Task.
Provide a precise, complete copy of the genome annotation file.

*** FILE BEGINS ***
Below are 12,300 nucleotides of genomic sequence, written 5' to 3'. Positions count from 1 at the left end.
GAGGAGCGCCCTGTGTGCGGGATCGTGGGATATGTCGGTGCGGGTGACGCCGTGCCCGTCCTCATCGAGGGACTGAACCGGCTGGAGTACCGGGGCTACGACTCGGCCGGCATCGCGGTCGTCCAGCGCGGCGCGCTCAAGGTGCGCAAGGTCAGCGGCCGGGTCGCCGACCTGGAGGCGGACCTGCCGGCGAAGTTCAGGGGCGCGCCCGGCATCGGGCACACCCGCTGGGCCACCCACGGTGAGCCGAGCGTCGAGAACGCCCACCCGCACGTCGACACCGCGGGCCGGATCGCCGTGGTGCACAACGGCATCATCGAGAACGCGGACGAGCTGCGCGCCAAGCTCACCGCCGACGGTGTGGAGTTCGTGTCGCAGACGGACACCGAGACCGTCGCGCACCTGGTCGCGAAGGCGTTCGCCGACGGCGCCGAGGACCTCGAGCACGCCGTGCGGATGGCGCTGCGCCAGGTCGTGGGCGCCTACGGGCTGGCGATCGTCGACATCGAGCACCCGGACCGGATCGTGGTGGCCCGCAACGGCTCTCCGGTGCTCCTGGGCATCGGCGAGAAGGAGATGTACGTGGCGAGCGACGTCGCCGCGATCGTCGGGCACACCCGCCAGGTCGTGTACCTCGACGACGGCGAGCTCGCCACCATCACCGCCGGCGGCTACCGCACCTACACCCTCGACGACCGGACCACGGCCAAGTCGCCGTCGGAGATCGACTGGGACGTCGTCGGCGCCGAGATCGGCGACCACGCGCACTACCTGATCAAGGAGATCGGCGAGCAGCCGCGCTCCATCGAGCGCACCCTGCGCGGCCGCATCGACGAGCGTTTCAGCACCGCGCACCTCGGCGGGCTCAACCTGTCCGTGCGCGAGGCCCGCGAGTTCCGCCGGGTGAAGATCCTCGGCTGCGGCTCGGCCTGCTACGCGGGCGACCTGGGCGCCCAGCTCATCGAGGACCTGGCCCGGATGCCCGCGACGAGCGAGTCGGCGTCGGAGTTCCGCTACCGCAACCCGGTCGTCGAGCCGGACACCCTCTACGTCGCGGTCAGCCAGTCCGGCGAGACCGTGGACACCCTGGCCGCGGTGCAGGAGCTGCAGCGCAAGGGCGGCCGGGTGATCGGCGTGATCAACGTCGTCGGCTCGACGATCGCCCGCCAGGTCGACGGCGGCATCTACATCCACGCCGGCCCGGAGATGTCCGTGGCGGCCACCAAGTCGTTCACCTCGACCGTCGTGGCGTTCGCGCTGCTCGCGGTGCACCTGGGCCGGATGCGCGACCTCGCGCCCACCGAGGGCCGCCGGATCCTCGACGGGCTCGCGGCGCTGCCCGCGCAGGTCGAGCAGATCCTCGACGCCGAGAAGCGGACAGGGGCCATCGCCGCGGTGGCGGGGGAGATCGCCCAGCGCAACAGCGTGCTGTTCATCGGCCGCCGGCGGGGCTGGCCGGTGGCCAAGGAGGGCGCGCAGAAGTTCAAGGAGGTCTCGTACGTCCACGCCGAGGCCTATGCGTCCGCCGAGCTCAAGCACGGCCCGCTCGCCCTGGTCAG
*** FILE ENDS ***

Below are 12,300 nucleotides of genomic sequence, written 5' to 3'. Positions count from 1 at the left end.
GAGGAGCGCCCTGTGTGCGGGATCGTGGGATATGTCGGTGCGGGTGACGCCGTGCCCGTCCTCATCGAGGGACTGAACCGGCTGGAGTACCGGGGCTACGACTCGGCCGGCATCGCGGTCGTCCAGCGCGGCGCGCTCAAGGTGCGCAAGGTCAGCGGCCGGGTCGCCGACCTGGAGGCGGACCTGCCGGCGAAGTTCAGGGGCGCGCCCGGCATCGGGCACACCCGCTGGGCCACCCACGGTGAGCCGAGCGTCGAGAACGCCCACCCGCACGTCGACACCGCGGGCCGGATCGCCGTGGTGCACAACGGCATCATCGAGAACGCGGACGAGCTGCGCGCCAAGCTCACCGCCGACGGTGTGGAGTTCGTGTCGCAGACGGACACCGAGACCGTCGCGCACCTGGTCGCGAAGGCGTTCGCCGACGGCGCCGAGGACCTCGAGCACGCCGTGCGGATGGCGCTGCGCCAGGTCGTGGGCGCCTACGGGCTGGCGATCGTCGACATCGAGCACCCGGACCGGATCGTGGTGGCCCGCAACGGCTCTCCGGTGCTCCTGGGCATCGGCGAGAAGGAGATGTACGTGGCGAGCGACGTCGCCGCGATCGTCGGGCACACCCGCCAGGTCGTGTACCTCGACGACGGCGAGCTCGCCACCATCACCGCCGGCGGCTACCGCACCTACACCCTCGACGACCGGACCACGGCCAAGTCGCCGTCGGAGATCGACTGGGACGTCGTCGGCGCCGAGATCGGCGACCACGCGCACTACCTGATCAAGGAGATCGGCGAGCAGCCGCGCTCCATCGAGCGCACCCTGCGCGGCCGCATCGACGAGCGTTTCAGCACCGCGCACCTCGGCGGGCTCAACCTGTCCGTGCGCGAGGCCCGCGAGTTCCGCCGGGTGAAGATCCTCGGCTGCGGCTCGGCCTGCTACGCGGGCGACCTGGGCGCCCAGCTCATCGAGGACCTGGCCCGGATGCCCGCGACGAGCGAGTCGGCGTCGGAGTTCCGCTACCGCAACCCGGTCGTCGAGCCGGACACCCTCTACGTCGCGGTCAGCCAGTCCGGCGAGACCGTGGACACCCTGGCCGCGGTGCAGGAGCTGCAGCGCAAGGGCGGCCGGGTGATCGGCGTGATCAACGTCGTCGGCTCGACGATCGCCCGCCAGGTCGACGGCGGCATCTACATCCACGCCGGCCCGGAGATGTCCGTGGCGGCCACCAAGTCGTTCACCTCGACCGTCGTGGCGTTCGCGCTGCTCGCGGTGCACCTGGGCCGGATGCGCGACCTCGCGCCCACCGAGGGCCGCCGGATCCTCGACGGGCTCGCGGCGCTGCCCGCGCAGGTCGAGCAGATCCTCGACGCCGAGAAGCGGACAGGGGCCATCGCCGCGGTGGCGGGGGAGATCGCCCAGCGCAACAGCGTGCTGTTCATCGGCCGCCGGCGGGGCTGGCCGGTGGCCAAGGAGGGCGCGCAGAAGTTCAAGGAGGTCTCGTACGTCCACGCCGAGGCCTATGCGTCCGCCGAGCTCAAGCACGGCCCGCTCGCCCTGGTCAG